Who here gets the Monday morning dread?
You wake up, know you need to get a million things done but don’t know where to start. You drag your feet or switch between half a dozen tasks, underutilising precious time.
Monday’s don’t have to be this way.
The secret to making Monday’s your favourite day of the week lies in Sunday. And a little bit of planning.
Why you should plan your week.
There are two big benefits to planning your week. One, you maximise your time. Two, you remove a lot of on the fly, what to do now decisions, which frees up precious brain space. Actually, there’s a third benefit, it’s much, much less stressful.
Mapping out your whole week lets you be realistic about what there’s time for. It forces you to think about how long that report will take, allow for commute time and for meetings overrunning and coffees with girlfriends that actually last for three hours. You can be honest with yourself about what you can commit to. Do you really have time to accept that last minute invitation? Planning your week puts you in control.
Being in control means scheduling time for the important, not urgent stuff. Things that have a tendency to get pushed back for one more email response. The gym, a quiet evening with your flatmates, journalling time. In the long run, these things make a more fulfilled person and more productive at work but in the moment it can be so easy to downplay their importance. Getting them in the diary and knowing you’ve also allocated time for everything else solves the ‘I don’t have time for the gym’ excuse.
Looking at your whole week, not day by day, gives you a broader context to work in so you stop trying to do everything that day. Plus it reassures your brain that your tasks are being taken care of so it doesn’t need to constantly remind you. That means less time awake at night worrying about getting it all done. Maximum time, minimum brain space.
I think my favourite reason to plan ahead is that my brain subconsciously works on it in the interim. Somewhere in the back of my brain, it comes up with ideas or figures out how to solve a problem. When I come to the task I know what I’m going to do. It seriously cuts done on figuring out how to tackle something which is a major maximising your time win.
How to plan your week.
Start with a view of your whole week. I prefer paper but you may prefer digital. Write in all of your commitments – meetings, appointments, events with friends. Everything that is already in the diary, in it goes. this gives you a framework for your week. Where are there big chunks of time for project work? Where can you slot in a few niggly tasks? Do you have a free evening for a long overdue catch-up? You now know what everything else has to fit around.
Speaking of, now write out your to-do list. But not one straight list. Split it into three categories. My categories might be work, personal projects for my blog and hobbies, and self for the gym, time with my other half, reading. The idea is you will always put items in all categories, helping you to maintain diversity and balance. What you call your categories or how often you changes them doesn’t matter. Just don’t have three categories that are really all work. That’s cheating!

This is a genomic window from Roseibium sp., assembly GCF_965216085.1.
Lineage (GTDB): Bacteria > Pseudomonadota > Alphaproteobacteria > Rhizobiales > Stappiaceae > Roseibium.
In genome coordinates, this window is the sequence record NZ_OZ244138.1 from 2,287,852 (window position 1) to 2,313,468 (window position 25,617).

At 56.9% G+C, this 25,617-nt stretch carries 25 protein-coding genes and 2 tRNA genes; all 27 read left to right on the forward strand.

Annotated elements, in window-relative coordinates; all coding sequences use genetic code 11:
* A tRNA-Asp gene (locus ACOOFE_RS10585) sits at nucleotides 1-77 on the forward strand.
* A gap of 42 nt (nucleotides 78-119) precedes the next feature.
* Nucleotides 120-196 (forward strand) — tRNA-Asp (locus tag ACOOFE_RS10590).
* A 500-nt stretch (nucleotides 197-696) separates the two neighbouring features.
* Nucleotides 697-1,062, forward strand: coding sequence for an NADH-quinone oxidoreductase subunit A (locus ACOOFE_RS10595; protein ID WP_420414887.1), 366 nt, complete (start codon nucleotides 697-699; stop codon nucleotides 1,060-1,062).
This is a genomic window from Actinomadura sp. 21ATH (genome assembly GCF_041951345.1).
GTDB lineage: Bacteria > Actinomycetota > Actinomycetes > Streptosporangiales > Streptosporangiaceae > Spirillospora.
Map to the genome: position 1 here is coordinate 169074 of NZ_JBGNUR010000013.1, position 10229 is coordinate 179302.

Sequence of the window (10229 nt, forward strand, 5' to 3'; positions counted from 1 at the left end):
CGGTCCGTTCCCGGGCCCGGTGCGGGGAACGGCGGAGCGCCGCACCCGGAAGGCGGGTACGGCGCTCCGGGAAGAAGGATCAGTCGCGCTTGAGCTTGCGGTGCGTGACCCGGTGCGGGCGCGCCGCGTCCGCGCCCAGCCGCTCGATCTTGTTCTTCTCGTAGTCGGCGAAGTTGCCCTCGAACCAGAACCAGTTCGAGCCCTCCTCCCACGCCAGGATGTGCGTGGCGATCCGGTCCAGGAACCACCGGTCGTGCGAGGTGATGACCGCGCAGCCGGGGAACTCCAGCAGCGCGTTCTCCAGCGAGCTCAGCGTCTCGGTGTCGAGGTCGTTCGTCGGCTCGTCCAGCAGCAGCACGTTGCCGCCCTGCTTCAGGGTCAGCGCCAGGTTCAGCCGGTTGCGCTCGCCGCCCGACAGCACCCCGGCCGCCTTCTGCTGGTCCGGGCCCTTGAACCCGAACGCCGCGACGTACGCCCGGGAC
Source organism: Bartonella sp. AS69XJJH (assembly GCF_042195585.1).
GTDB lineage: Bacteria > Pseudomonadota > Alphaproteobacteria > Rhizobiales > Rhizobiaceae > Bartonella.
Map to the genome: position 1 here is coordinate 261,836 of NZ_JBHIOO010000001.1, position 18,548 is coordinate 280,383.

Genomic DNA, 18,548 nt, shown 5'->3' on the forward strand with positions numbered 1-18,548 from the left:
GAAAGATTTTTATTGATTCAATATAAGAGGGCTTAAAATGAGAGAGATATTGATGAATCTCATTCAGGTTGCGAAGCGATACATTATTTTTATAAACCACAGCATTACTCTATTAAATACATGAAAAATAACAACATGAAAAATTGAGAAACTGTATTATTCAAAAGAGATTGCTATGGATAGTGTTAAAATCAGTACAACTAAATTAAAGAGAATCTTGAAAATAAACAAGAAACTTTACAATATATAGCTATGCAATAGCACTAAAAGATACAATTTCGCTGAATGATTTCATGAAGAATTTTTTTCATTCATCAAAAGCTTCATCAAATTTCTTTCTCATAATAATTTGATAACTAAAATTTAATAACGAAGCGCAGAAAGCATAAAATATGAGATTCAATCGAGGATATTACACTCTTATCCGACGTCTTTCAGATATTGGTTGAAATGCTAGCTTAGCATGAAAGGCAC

Time to put it all together. Work through your lists and decide when it’s getting done. Whether you determine the exact hour or just pick a day is personal preference. If I schedule too strictly I tend to feel suffocated and rebel by doing something else entirely. Kind of defeats the purpose of planning my week. I build in flexibility by allocating tasks to a day. Then the night before, I figure out my schedule for the following day. Waking up knowing exactly what I’m starting on works well for me, hence planning the night before. But if I make all of those decisions on Sunday then by Tuesday I’m off plan. You might find that you’re quite happy following a plan all week and prefer to do all of your planning in one go. Have a play and find what works for you.
Some other tips for planning your week:
- Build in some flex. No week will ever go exactly to plan and the last thing you need is the unexpected sending you into a tailspin.
- Use your values to prioritise what you schedule first. I’m sure hitting the gym or a wine with a friend trumps work on the importance list. Remember that work will expand to fill whatever time you give it so impose some boundaries. You have my permission (not that you should need it) to live your life.
- Learn as you go. It’s unlikely that the first time you plan your week that you nail the process. Come back the following Sunday and refine. Let it continuously evolve as you try things and get to know your productive self.
- Make your Sunday planning session an event. Go on a self-date to your favourite cafe or beer garden. Pour your special tea, use your best china and sit in the sun. Pump up some music. Whether you can get out of the house or not, infuse this time with good energy. If you feel good you’re going to be kind to yourself in how you plan. I like to start my planning by writing a gratitude list and let all of those feel-good vibes permeate my week.
Half an hour on a Sunday can revolutionise your week. You will more than get that time back in first hours of Monday morning as you dive straight into productive mode. It’s less stressful, your brain isn’t preoccupied and you are in control of what gets done.
Tell me, do you think Monday can be your favourite day of the week?
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